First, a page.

COOKING FOR CANINES - Entry #3 (The Balanced Diet)

March 4, 2010

The evolutionary diet of wolves and wild dogs historically consisted of almost all protein. This was when the main concern was procreation. Since the canine evolved into more of a domesticated companion, the concern became longevity. Science has taught us that there is a myriad of benefits in feeding fruits and vegetables to your dog, not the least of which is a long and healthy life.

Even so, when preparing a meal for Rover, you'll want to make sure it contains no less than 45% - 50% protein, as protein is still a very important part of the canine diet.

A simple formula to follow is this:

- 50% protein (beef, lamb, pork, chicken, turkey, eggs, fish, etc.)
- 25% fresh or frozen vegetables/fruits (carrots, broccoli, green peas, celery, zucchini, melons, apples, bananas, pears, etc.)
- 25% starch (oatmeal, potatoes, sweet potatoes, pasta, rice, etc.)
- calcium - 1/2 teaspoon per pound of fresh food (ground egg shells, seaweed, bone meal, oyster shells, etc.)

Japanese Spitz can have sensitive stomachs at times. Our dogs, for example, get an upset stomach if they eat certain rich meats like lamb and buffalo. If your dog has an overly sensitive stomach, poultry may be the best option for you. Eggs are a great healthy alternative as well. Fish has beneficial omega-3 fatty acids, however, it is better to stay away from albacore tuna due to its high mercury content.

Always feed a variety of different vegetables to keep the meals interesting and to ensure your dog is benefiting from the different nutrients various vegetables provide.

Non-starchy vegetables will need to be cooked or pureed to be digested by your dog. Whole and/or raw vegetables won't hurt your dog, but they don't provide the needed nutritional benefit. A vegetable's cell wall is made of a "protectant" called cellulose, and has to be broken down to reach the nutrients on the inside. We, as humans, do this by chewing. We have flat molars, which are made for exactly this. Dogs, however, have sharp, scissor-like teeth, made for tearing through raw meat. They use the "Bite and Swallow" method of eating, rather than chewing their food. This is why it is necessary to cook or puree the non-starchy vegetables you feed. Doing this will break down those cell walls, freeing the nutrients for absorption into your dog's body. The best way to cook non-starchy vegetables is by steaming because fewer nutrients are lost this way.

Starchy vegetables should always be cooked before feeding them to your dog. The best way to cook these vegetables is by baking or microwaving.

Fruits can be fed raw. Overripe fruits are the easiest for your dog to digest. In the summer time, our dogs like when I blend various fruits in my blender and freeze them in muffin tins. Please remember that you should NEVER FEED GRAPES OR RAISINS TO YOUR DOG, as they are known to cause kidney failure, which can be fatal.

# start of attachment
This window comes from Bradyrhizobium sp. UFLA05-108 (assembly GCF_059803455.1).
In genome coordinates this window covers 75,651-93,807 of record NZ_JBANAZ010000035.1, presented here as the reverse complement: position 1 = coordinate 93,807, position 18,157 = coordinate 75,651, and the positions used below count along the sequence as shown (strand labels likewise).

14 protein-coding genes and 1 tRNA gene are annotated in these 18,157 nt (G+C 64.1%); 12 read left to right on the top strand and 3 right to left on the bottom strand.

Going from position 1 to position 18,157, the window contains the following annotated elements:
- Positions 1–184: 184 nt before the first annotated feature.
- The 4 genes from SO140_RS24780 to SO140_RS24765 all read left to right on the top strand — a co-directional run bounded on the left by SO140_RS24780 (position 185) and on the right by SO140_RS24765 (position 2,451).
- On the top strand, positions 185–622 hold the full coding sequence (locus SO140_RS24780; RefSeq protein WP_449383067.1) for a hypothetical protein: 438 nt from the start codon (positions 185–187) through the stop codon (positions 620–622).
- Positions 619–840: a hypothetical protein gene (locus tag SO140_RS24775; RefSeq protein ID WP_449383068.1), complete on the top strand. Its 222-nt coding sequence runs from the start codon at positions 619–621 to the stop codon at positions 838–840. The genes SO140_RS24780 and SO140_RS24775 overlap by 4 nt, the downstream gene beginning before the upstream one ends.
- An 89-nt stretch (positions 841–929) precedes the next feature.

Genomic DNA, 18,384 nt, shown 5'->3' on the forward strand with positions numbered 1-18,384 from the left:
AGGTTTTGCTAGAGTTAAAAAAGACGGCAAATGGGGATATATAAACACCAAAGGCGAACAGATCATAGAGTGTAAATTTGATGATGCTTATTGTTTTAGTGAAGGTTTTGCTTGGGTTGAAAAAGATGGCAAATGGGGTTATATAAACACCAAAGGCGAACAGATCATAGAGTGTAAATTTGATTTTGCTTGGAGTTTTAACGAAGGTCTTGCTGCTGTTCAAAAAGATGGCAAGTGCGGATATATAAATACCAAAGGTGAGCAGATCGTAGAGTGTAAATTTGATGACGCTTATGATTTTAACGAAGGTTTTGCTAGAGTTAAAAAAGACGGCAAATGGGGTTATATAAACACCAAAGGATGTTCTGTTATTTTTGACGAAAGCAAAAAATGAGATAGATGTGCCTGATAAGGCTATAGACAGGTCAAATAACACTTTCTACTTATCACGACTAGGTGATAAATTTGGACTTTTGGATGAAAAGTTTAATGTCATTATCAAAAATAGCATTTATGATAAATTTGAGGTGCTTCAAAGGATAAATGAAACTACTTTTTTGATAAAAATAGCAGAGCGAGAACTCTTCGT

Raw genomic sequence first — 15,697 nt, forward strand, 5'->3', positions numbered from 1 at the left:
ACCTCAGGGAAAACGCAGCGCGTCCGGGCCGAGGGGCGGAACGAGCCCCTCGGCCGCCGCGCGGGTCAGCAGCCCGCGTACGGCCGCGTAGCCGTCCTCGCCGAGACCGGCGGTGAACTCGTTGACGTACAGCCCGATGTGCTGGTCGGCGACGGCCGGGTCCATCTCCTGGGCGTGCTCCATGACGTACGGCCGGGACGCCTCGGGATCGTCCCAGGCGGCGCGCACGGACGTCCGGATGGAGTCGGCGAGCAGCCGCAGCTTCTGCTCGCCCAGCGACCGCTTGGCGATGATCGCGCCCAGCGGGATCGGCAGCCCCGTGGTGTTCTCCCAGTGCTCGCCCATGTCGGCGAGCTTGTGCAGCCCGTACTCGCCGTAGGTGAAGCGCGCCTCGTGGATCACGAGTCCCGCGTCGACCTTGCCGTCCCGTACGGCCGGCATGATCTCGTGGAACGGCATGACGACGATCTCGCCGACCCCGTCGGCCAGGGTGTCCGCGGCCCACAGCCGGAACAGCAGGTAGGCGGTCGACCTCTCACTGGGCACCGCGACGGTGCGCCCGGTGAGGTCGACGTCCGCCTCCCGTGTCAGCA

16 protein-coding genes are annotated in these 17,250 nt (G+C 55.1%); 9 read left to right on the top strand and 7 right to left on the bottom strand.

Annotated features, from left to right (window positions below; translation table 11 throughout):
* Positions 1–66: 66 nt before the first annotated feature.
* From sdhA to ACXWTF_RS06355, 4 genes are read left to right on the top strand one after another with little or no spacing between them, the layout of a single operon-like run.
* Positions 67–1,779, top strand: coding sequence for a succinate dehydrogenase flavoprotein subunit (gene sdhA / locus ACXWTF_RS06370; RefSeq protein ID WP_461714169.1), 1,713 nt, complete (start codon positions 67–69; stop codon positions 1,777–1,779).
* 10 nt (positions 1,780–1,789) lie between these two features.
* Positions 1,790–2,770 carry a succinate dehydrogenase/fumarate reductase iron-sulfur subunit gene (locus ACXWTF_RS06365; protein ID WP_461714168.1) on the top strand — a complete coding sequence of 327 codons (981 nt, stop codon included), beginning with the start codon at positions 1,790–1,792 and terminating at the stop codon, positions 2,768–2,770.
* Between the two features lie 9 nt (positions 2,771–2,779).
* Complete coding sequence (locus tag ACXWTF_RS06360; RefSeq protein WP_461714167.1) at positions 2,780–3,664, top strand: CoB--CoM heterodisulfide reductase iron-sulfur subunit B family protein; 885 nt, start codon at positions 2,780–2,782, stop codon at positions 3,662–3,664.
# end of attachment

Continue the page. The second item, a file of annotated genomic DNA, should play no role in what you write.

It is very unfortunate that calcium is often overlooked in the homemade canine diet, because no diet is complete and balanced without it. High-protein foods, which make up the majority of your dogs homemade diet, contain large amounts of phosphorus. Balancing the calcium-phosphorus combination is vital. If calcium and phosphorus are not properly balanced in the diet, the body pulls calcium from the dog's bones to make up for the deficiency, leaving them weakened. There should always be more calcium then phosphorus. The recommended ratios for dogs range from 1-to-1 to 2-to-1 calcium to phosphorus.

I have found the easiest way to add calcium to our dogs' food is by grinding clean, dry eggshells in a clean coffee grinder. The shells are ground into a fine, easy-to-absorb powder. If the shells are kept dry, they will last indefinitely and there is no need to refrigerate them. 1/2 teaspoon of ground eggshell provides approx. 1,000 milligrams of calcium. This is the amount you should add to every pound of fresh food. If you feed a combination diet, add only enough calcium to match the fresh food portion of the diet.

If you choose to use oyster shells or bone meal to add calcium to your dog's diet, look for brands that state they have been tested for lead and found to be safe. Lead is a harmful contamination that is often found in these items.

IMPORTANT: Do not add more calcium than necessary. Even though adult dogs typically excrete excess calcium, calcium can bind many other minerals, which decreases the nutritional value of what you feed. Also, puppies less than 6 months old have less of an ability to control how much calcium their bodies absorb. A calcium excess in puppies can lead to skeletal problems such as hip dysplasia, hypertrophic osteodystrophy, and osteochondrosis. Lastly, pregnant females who are given an excess of calcium can develop a life-threatening condition called eclampsia when they begin nursing. It's fine to increase the calcium after the puppies are born, just don't increase calcium prior to whelping.

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